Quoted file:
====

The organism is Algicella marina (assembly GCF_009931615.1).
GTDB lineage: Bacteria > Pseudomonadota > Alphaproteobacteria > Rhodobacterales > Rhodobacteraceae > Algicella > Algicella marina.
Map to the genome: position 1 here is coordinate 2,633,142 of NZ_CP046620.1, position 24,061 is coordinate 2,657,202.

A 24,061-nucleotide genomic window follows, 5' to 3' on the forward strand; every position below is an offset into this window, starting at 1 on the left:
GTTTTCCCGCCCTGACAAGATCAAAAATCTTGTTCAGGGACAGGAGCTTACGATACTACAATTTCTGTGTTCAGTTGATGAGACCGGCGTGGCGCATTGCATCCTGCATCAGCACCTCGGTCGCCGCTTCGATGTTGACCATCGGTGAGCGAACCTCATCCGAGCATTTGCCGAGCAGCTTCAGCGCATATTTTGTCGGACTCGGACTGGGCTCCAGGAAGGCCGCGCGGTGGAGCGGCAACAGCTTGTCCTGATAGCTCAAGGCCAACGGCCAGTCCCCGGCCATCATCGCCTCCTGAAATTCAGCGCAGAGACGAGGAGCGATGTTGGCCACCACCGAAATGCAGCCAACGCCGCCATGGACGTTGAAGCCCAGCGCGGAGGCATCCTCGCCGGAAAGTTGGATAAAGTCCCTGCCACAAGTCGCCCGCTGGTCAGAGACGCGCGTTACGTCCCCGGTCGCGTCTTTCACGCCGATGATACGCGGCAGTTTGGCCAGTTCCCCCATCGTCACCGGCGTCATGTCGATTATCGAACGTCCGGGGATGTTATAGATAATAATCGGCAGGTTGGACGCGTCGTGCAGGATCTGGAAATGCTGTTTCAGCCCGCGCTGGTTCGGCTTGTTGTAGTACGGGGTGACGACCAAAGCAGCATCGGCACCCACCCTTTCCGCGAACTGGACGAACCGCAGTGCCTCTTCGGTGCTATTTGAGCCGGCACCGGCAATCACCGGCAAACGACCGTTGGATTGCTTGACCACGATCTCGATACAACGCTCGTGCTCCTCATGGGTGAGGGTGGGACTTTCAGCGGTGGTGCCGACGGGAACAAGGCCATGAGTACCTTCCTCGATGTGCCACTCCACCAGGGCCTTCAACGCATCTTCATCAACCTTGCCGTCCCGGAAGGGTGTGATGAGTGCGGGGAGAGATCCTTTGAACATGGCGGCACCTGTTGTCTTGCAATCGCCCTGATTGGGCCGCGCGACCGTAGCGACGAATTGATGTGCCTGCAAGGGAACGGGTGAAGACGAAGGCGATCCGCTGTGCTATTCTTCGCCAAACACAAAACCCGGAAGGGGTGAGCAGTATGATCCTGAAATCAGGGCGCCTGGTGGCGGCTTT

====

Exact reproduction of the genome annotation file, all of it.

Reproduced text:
The organism is Algicella marina (assembly GCF_009931615.1).
GTDB lineage: Bacteria > Pseudomonadota > Alphaproteobacteria > Rhodobacterales > Rhodobacteraceae > Algicella > Algicella marina.
Map to the genome: position 1 here is coordinate 2,633,142 of NZ_CP046620.1, position 24,061 is coordinate 2,657,202.

A 24,061-nucleotide genomic window follows, 5' to 3' on the forward strand; every position below is an offset into this window, starting at 1 on the left:
GTTTTCCCGCCCTGACAAGATCAAAAATCTTGTTCAGGGACAGGAGCTTACGATACTACAATTTCTGTGTTCAGTTGATGAGACCGGCGTGGCGCATTGCATCCTGCATCAGCACCTCGGTCGCCGCTTCGATGTTGACCATCGGTGAGCGAACCTCATCCGAGCATTTGCCGAGCAGCTTCAGCGCATATTTTGTCGGACTCGGACTGGGCTCCAGGAAGGCCGCGCGGTGGAGCGGCAACAGCTTGTCCTGATAGCTCAAGGCCAACGGCCAGTCCCCGGCCATCATCGCCTCCTGAAATTCAGCGCAGAGACGAGGAGCGATGTTGGCCACCACCGAAATGCAGCCAACGCCGCCATGGACGTTGAAGCCCAGCGCGGAGGCATCCTCGCCGGAAAGTTGGATAAAGTCCCTGCCACAAGTCGCCCGCTGGTCAGAGACGCGCGTTACGTCCCCGGTCGCGTCTTTCACGCCGATGATACGCGGCAGTTTGGCCAGTTCCCCCATCGTCACCGGCGTCATGTCGATTATCGAACGTCCGGGGATGTTATAGATAATAATCGGCAGGTTGGACGCGTCGTGCAGGATCTGGAAATGCTGTTTCAGCCCGCGCTGGTTCGGCTTGTTGTAGTACGGGGTGACGACCAAAGCAGCATCGGCACCCACCCTTTCCGCGAACTGGACGAACCGCAGTGCCTCTTCGGTGCTATTTGAGCCGGCACCGGCAATCACCGGCAAACGACCGTTGGATTGCTTGACCACGATCTCGATACAACGCTCGTGCTCCTCATGGGTGAGGGTGGGACTTTCAGCGGTGGTGCCGACGGGAACAAGGCCATGAGTACCTTCCTCGATGTGCCACTCCACCAGGGCCTTCAACGCATCTTCATCAACCTTGCCGTCCCGGAAGGGTGTGATGAGTGCGGGGAGAGATCCTTTGAACATGGCGGCACCTGTTGTCTTGCAATCGCCCTGATTGGGCCGCGCGACCGTAGCGACGAATTGATGTGCCTGCAAGGGAACGGGTGAAGACGAAGGCGATCCGCTGTGCTATTCTTCGCCAAACACAAAACCCGGAAGGGGTGAGCAGTATGATCCTGAAATCAGGGCGCCTGGTGGCGGCTTT